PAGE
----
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Florida’s Elective Share: Part II

Our previous blog post two weeks ago addressed Florida law regarding the protection to surviving spouses provided by the elective share from the perspective of estate planning (Elective Share – what is it and why you should know more about it). This post focusses on the options of a surviving spouse after declaring elective share. However, electing against the decedent’s estate may not always be the most beneficial option for a surviving spouse. Depending on the circumstances, a surviving spouse’s pretermitted share of decedent’s estate can be much larger than their elective share, and therefore, in some cases, it may not be beneficial to utilize the elective share.

Intestacy and Pretermitted Spouse

How does Florida’s Elective Share Affect my Estate Plan? Part One.

What is an “Elective Share”?

In situations where the decedent’s will has left their surviving spouse very little, or nothing, Florida law protects surviving spouse’s in two major ways: The Elective Share and Homestead. While both of these laws may affect your estate plan in significant ways, this blog and the next blog will focus on the elective share. A surviving spouse has the right to claim an elective share of the decedent’s estate, often termed “electing against the will.” By opting to claim their elective share, a surviving spouse can essentially supersede the terms of a will and bequests to other people in order to obtain a percentage of the decedent’s estate.

Biden’s Tax Proposal and the “Step-Up in Basis”: What it Means for Your Estate Plan or Trust

A commonly utilized tax law in estate planning considerations, known as the “step up in basis,” may be in jeopardy. The “step-up,” derived from section 1014 of the Internal Revenue Code, gets applied to the cost basis of property when it is transferred upon death of the transferor. This mechanism has been a beneficial way to minimize the capital gains tax of one’s heirs, especially for property that has greatly appreciated over time. For example, if someone buys a home for $100,000 dollars, and fifty years later the owner sells the home at a time when the home has appreciated in value to $1,000,000, there would be a capital gain of $900,000, to which a long-term capital gains tax rate of 20.00% is applied. However, if the owner dies owning the home, and the home is transferred upon the homeowner’s death at a time when the home has appreciated in value to $100,000, the step up in basis converts the original cost basis to the fair market value of the transferred property at the time of the homeowner’s death. Thus, if the persons inheriting the property were to immediately sell it for $1,000,000, there would be zero capital gain, because the basis is equivalent to the sale price. The step-up in basis has allowed for taxpayers to save tremendous amounts of money on capital gains tax. Note that, although it is often referred to as a “step-up” in basis, it could be a “step-down” if the value of the property a the time of death is less than what the owner purchased it for.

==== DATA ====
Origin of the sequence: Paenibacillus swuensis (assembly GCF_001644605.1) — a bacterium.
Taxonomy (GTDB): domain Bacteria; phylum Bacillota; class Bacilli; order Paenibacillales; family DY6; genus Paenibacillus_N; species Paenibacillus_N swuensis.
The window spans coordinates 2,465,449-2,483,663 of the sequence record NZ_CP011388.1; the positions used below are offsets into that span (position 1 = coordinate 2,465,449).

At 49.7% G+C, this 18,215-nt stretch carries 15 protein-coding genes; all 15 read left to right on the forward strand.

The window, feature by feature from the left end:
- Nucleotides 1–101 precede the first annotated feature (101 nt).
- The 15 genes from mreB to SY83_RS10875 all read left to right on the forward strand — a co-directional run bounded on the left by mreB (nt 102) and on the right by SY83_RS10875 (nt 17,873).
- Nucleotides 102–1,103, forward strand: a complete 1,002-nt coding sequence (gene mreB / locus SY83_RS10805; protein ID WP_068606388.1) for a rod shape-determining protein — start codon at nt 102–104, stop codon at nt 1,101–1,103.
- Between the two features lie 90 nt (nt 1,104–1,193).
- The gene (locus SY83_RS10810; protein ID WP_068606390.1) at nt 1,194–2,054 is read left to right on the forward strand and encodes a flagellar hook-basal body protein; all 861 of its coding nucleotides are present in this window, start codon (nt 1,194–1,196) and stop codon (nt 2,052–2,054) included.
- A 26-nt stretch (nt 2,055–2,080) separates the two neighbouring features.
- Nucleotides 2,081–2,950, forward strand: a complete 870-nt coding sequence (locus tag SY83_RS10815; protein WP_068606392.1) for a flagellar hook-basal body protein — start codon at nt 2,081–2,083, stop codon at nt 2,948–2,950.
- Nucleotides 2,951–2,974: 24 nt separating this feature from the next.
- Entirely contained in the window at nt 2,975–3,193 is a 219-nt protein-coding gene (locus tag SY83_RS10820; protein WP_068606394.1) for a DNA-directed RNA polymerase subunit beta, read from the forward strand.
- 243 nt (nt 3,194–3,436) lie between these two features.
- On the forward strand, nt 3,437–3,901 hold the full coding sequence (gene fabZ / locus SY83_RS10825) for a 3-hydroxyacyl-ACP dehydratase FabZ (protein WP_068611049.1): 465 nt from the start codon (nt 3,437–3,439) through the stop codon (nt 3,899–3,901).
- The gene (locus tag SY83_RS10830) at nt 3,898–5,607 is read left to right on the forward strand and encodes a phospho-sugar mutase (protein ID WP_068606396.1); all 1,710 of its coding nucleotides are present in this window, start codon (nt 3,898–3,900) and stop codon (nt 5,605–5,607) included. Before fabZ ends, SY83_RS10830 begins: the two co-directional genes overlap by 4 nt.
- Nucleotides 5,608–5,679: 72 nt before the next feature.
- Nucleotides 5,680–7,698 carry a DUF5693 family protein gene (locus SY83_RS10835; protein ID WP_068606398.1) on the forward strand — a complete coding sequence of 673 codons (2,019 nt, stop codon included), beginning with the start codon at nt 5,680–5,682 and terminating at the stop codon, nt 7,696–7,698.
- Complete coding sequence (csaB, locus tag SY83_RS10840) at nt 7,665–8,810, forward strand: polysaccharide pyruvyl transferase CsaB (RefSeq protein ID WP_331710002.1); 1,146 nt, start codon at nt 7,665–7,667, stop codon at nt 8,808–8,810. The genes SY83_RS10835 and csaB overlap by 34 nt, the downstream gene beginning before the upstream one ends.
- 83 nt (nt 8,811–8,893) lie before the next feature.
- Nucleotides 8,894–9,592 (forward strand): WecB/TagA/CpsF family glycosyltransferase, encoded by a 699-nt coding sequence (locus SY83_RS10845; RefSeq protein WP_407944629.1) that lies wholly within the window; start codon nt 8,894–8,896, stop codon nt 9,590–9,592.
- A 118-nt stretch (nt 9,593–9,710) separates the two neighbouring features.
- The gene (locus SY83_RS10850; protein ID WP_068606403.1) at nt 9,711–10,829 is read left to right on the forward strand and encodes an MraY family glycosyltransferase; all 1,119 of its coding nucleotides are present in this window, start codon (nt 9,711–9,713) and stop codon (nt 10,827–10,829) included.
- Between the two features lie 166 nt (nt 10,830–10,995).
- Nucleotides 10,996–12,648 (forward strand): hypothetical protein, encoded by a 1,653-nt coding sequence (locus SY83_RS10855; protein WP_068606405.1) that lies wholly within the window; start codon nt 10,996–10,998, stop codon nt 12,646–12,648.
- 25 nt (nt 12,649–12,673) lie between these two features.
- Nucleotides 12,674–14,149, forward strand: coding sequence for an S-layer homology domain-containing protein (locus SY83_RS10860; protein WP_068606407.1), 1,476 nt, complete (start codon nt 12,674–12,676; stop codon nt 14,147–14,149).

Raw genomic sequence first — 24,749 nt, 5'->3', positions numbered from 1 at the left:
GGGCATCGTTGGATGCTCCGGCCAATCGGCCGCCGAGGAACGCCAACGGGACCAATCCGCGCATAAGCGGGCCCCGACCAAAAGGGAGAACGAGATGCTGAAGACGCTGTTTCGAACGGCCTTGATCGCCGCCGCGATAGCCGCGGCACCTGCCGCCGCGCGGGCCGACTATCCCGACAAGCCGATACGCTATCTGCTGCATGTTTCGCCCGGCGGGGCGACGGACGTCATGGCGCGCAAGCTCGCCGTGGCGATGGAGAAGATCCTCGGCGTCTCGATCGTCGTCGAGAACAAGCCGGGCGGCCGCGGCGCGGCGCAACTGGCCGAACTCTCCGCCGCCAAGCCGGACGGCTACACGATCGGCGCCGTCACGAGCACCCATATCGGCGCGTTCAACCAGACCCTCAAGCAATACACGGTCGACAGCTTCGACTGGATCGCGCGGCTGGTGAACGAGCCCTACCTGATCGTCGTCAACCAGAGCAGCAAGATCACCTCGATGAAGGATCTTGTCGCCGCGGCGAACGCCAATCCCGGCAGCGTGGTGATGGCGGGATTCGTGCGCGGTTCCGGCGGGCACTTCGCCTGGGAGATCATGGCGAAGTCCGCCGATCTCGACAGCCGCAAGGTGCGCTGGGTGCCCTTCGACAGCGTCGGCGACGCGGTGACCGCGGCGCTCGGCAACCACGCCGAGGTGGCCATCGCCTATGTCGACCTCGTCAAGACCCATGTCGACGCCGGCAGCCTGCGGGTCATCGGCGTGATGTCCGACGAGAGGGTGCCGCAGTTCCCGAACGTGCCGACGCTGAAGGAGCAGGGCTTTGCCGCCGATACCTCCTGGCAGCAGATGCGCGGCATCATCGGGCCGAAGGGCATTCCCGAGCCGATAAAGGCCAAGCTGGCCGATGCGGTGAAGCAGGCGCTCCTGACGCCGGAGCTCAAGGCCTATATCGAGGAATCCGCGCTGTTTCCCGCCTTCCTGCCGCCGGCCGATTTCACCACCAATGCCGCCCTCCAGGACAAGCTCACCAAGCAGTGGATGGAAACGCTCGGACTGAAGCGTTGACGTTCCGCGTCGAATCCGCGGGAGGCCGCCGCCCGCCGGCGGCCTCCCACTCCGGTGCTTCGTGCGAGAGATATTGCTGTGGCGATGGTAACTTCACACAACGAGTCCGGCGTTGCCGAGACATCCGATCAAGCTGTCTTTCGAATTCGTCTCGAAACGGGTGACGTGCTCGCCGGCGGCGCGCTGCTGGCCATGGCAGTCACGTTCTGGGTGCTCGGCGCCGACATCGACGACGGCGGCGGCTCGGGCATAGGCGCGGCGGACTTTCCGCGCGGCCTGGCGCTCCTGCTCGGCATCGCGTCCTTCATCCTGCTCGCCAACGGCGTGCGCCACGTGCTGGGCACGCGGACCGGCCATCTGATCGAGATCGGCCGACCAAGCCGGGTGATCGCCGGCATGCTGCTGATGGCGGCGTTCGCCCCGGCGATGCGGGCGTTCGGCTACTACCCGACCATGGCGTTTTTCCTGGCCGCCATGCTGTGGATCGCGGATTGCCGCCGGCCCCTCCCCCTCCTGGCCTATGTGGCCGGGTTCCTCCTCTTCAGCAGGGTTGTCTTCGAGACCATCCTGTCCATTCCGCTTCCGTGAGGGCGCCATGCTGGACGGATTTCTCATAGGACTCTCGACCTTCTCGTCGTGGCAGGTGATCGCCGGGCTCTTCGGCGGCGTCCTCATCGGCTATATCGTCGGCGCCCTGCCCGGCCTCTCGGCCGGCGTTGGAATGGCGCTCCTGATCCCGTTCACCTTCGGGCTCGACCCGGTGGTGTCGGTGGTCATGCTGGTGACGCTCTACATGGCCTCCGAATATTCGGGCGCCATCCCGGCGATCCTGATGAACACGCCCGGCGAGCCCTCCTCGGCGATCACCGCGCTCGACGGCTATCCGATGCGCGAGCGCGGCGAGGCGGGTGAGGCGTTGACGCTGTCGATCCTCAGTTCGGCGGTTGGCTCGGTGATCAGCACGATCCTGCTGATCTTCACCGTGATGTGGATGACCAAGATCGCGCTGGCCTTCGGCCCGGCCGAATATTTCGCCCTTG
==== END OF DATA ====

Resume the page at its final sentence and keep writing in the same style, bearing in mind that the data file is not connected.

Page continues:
However, the Biden Administration has proposed to eliminate the step-up in basis. In short, this means that heirs will have to pay capital gains tax on inherited assets based upon the cost basis of the donor’s purchase price. According to Biden’s proposed tax plan, there would still be an exemption for capital gains on the first $1,000,000 of capital gains ($2,000,000 for married couples), but gains above the $1,000,000 ($2,000,000 for married couples) will not receive step-up in basis treatment.

Bernie’s “For the 99.5% Act”: Is It Time to Start Thinking about Tax Planning?